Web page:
[MUD-Dev] D&D vs. MMORPG "complexity"

Dave Rickey mahrinskel at brokentoys.org
Mon Apr 28 15:17:47 New Zealand Standard Time 2003


From: "Ben Hoyt" <Ben.Hoyt at SilverPlatterSoftware.com>
> From: Dave Rickey

>> Nuts.  Economies are about the conversion of one type of value
>> into another.  In MMO's, there are only two fundamental types of
>> value: Time, and Power.  Under the right circumstances, there is
>> also Rarity, but that's a sideshow (by the very nature of
>> involving items whose difficulty of acquisition (Time) exceeds
>> their effectiveness (Power)), not the main economy.

> I know more than one economist who would take issue with your
> definition of economics, Dave.  Economies are about efficiency.
> Economic efficiency is called pareto optimality and is created
> when the person who values something the most possesses that
> thing.  Damion's point is well-taken, that the more people you
> have, the more efficient things get (though more importantly, the
> more access to information people have the more efficient things
> get).  However, just because the only things that YOU value in a
> game might be those that allow you to save time or increase your
> power doesn't mean that they are objectively the only things worth
> valuing.  > You say only time and power have value in MMOs.what
> about influence?  Information?  Aesthetics?  Why do players in
> Camelot pay for dyes, cloaks, and hats?

Nuts again.  I'm going by observation of what players actually do:
Invest time to increase their control.  Display of wealth (dyes,
horse dung, whatever) is another way of excercising control.

>> Players squabbling over how many millions of gold a pile of horse
>> dung is worth is a sign of a *broken* economy, not economic
>> forces at work.

> Why?  There must be some reason why the value it.  It is the
> perceived value that matters.  Players in a virtual world
> squabbling over how many millions of gold a pile of horse dung is
> worth is no more a sign of a "broken" economy than people in the
> real world squabbling over how many dollars a Picasso or an
> ancient Greek pot are worth.  All are relatively useless things to
> which people ascribe value because of "status," rarity,
> aesthetics, emotional attachment, etc.  As a person trained in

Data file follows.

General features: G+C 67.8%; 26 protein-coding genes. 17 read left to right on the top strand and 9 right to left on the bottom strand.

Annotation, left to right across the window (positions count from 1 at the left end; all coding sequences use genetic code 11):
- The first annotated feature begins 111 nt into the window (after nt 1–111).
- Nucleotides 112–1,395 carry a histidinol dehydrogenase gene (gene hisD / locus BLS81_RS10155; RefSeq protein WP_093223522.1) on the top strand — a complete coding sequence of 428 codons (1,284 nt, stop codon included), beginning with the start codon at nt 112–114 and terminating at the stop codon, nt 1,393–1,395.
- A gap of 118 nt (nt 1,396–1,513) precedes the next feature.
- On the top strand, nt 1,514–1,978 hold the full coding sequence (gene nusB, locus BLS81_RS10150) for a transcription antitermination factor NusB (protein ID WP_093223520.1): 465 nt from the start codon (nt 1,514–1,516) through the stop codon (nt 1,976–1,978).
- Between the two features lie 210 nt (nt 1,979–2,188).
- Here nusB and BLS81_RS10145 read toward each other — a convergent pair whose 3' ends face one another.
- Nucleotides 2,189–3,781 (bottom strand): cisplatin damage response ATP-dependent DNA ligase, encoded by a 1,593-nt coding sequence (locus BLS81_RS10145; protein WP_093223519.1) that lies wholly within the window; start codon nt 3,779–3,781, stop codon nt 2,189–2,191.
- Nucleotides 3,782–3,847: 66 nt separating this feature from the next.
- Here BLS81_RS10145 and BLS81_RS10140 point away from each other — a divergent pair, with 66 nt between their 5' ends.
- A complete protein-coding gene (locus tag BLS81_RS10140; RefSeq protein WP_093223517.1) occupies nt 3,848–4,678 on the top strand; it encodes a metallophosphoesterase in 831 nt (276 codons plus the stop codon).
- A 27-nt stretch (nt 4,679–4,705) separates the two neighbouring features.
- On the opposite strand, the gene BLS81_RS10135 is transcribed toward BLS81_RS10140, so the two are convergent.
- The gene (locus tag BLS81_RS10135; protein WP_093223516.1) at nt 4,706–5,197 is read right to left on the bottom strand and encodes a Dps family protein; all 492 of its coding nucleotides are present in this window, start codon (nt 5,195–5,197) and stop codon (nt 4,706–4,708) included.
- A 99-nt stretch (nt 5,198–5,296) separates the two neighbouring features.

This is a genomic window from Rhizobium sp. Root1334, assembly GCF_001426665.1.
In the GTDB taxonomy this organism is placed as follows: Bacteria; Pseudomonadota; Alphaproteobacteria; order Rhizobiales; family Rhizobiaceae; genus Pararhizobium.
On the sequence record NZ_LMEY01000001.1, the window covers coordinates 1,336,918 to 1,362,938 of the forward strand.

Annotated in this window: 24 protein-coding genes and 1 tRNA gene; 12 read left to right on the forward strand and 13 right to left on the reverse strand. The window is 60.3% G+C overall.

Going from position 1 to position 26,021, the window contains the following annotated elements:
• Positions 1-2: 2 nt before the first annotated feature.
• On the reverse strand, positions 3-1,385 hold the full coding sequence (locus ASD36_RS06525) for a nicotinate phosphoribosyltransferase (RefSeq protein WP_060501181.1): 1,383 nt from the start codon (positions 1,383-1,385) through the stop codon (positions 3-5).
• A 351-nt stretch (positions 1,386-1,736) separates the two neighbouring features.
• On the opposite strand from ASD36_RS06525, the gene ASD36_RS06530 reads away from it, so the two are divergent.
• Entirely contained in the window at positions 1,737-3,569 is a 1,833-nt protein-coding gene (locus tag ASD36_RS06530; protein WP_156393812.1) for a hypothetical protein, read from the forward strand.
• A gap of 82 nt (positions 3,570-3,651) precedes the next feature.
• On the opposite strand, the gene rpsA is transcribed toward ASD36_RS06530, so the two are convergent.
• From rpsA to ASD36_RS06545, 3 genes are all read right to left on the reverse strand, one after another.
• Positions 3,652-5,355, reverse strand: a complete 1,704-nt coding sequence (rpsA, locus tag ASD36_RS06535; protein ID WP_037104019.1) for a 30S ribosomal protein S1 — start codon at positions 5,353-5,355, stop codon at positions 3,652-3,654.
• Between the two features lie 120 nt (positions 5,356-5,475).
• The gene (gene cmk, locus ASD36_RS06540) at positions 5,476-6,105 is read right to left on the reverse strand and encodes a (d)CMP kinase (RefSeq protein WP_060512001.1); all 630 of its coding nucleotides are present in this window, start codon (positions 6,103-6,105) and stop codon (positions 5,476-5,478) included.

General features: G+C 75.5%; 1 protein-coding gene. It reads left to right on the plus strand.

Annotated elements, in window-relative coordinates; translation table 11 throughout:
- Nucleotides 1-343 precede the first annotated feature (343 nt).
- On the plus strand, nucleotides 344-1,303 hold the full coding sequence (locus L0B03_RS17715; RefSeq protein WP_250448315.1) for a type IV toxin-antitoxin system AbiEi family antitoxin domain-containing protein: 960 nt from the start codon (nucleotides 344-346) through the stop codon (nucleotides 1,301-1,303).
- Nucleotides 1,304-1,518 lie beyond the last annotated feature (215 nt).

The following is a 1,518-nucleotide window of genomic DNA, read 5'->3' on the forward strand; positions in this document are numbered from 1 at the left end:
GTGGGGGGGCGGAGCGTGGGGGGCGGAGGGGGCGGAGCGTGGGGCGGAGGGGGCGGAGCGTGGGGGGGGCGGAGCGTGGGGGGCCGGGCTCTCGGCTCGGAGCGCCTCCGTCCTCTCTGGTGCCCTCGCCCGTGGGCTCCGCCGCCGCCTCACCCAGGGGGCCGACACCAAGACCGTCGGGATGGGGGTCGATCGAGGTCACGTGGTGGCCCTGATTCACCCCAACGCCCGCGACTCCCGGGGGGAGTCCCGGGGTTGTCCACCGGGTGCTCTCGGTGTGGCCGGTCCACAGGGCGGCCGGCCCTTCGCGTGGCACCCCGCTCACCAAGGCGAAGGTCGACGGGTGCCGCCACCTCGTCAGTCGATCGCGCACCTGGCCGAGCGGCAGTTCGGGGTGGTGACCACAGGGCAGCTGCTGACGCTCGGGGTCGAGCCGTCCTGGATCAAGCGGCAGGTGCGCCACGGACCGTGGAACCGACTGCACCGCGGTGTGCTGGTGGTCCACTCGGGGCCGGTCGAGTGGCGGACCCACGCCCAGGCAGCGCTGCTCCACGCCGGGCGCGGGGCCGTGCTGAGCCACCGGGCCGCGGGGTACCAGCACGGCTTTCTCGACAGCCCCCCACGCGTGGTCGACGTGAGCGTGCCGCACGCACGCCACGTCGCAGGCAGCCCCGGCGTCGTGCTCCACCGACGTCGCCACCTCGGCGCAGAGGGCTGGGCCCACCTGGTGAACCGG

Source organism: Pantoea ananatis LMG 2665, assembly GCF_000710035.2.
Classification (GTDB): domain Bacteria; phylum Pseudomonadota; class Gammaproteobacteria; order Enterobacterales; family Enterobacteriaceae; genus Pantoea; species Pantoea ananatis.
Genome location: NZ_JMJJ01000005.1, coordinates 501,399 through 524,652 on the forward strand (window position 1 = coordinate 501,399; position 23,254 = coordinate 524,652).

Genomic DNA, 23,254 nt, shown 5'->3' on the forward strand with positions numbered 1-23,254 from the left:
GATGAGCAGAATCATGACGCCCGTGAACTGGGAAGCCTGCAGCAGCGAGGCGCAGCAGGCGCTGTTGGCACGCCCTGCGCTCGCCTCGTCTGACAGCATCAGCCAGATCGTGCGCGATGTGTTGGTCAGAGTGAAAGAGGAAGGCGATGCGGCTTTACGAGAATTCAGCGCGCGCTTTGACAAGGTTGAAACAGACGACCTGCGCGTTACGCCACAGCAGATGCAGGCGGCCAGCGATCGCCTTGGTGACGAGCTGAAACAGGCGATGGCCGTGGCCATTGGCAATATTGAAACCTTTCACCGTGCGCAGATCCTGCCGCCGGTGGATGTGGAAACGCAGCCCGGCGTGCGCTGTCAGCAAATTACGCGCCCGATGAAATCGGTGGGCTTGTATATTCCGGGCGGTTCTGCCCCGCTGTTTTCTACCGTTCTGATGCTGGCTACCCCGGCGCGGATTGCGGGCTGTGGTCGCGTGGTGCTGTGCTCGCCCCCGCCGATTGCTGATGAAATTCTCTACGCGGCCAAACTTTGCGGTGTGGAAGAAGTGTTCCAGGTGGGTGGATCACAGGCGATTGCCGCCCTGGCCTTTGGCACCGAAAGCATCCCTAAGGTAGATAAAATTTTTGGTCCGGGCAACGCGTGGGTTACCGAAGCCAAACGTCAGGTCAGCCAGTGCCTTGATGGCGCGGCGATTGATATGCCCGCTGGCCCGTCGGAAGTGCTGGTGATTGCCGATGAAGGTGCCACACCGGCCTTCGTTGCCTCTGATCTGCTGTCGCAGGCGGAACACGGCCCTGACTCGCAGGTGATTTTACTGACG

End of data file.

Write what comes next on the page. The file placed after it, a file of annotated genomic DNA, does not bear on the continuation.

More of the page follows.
> economics I can see no surer sign that a game has created a
> thriving economy than the fact that players have both the means
> and the interest with which to squabble over such a thing.  After
> all, the single most fundamental necessity for an economic system
> is "scarcity," the condition in which not all people can have as
> much of a certain thing as the want for free.sounds like that pile
> of dung must be pretty scarce..

It is.  But what is the point in owning a $15,000 couch, a $250,000
car, or a million-dollar painting?  To demonstrate that you can,
that you have so much power that you can expend it purely for the
purpose of display.

>> Exclusive control of a source of vital resources by a small group
>> is another (that group has power far exceeding their time
>> investment, others cannot have that much power regardless of how
>> much time they invest).

> Exclusive control of a "source of vital resources by a small
> group" (known in economics as a monopoly or an oligopoly) does not
> equate to a "broken" economy, but it DOES equate to an inefficient
> economy.  A surer sign of a "broken" economy is a condition that
> exists in MANY MMOGs today, in which certain objects are only
> usable by people of certain classes.  This artifice is used to
> create the disparity in value that will encourage people to trade
> (i.e.: as a Paladin I have no use for a wand and your wizard no
> use for a sword...let's trade).  If your economy were truly robust
> you wouldn't need to limit an item's usability to a certain class,
> I would simply value it less than members of that class and so be
> more inclined to trade it to them for something I value more.

Hey, if it had been up to me, such items would never have existed.
The restrictions were a product of the quest system undermining the
core Time --> Power exchange rate.

--Dave


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